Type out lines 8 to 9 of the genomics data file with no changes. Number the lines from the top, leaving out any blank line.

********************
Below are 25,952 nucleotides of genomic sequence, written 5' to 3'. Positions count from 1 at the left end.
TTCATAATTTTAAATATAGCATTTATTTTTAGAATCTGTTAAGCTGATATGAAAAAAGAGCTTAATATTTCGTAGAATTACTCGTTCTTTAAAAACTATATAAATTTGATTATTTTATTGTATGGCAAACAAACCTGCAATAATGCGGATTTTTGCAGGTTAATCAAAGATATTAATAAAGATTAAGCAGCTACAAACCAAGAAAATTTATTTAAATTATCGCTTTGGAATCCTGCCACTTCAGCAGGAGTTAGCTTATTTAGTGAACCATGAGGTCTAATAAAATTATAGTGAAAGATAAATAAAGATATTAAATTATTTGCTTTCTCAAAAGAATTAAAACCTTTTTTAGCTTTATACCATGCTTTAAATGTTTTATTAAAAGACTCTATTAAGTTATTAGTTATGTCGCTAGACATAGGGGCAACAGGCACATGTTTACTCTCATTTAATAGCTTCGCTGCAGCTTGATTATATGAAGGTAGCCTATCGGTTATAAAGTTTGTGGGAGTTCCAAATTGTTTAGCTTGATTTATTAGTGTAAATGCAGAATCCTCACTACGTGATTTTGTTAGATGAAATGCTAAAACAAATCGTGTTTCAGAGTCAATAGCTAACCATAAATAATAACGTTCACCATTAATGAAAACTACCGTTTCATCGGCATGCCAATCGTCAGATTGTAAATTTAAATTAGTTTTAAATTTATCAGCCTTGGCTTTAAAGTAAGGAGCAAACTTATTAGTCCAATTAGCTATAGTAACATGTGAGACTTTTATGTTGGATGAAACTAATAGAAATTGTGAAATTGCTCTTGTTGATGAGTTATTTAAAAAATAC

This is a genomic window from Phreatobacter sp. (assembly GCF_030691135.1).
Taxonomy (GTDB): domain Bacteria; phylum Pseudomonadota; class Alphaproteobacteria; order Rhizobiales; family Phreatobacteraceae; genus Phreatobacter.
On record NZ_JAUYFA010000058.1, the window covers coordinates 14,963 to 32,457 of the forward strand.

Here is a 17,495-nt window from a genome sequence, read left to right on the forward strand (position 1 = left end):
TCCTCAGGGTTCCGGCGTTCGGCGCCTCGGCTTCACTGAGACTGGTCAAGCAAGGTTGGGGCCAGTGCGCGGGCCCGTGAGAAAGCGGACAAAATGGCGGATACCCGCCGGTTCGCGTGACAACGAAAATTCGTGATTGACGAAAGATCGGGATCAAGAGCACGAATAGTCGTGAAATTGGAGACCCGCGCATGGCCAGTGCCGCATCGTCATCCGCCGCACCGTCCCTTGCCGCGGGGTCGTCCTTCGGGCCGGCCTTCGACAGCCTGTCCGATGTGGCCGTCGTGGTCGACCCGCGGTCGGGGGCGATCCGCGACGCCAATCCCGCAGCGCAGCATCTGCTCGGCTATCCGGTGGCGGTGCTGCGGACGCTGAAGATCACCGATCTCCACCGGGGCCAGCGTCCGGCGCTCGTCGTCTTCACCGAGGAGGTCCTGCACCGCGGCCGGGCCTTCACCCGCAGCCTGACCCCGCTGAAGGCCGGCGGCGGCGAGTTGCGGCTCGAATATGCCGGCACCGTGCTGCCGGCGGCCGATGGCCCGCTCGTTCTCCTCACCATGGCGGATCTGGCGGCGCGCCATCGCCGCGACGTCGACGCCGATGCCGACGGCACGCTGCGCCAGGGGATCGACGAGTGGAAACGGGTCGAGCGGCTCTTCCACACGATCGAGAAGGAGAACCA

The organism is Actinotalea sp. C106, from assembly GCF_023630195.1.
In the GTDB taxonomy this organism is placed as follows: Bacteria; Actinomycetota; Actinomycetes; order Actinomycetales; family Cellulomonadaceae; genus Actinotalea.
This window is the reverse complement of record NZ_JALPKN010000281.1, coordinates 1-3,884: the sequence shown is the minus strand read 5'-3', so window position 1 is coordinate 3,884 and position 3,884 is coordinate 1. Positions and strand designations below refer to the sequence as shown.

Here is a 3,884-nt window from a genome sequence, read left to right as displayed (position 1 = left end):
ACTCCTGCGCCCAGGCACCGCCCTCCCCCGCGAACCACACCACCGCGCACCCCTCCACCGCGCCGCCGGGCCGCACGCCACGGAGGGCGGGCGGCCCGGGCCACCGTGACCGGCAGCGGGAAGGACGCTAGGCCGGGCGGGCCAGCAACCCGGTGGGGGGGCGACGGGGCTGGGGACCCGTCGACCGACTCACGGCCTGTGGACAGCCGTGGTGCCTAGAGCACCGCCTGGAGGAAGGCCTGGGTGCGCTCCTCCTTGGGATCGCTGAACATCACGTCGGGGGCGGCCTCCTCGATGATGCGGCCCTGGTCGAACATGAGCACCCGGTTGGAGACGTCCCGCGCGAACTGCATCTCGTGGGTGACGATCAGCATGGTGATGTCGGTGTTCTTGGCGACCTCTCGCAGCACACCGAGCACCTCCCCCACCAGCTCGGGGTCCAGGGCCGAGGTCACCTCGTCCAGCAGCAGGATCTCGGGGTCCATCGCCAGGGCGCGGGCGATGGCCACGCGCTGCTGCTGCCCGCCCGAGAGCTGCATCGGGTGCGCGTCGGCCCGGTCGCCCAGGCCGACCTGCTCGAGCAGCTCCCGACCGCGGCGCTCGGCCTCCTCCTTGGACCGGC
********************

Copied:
The organism is Actinotalea sp. C106, from assembly GCF_023630195.1.
In the GTDB taxonomy this organism is placed as follows: Bacteria; Actinomycetota; Actinomycetes; order Actinomycetales; family Cellulomonadaceae; genus Actinotalea.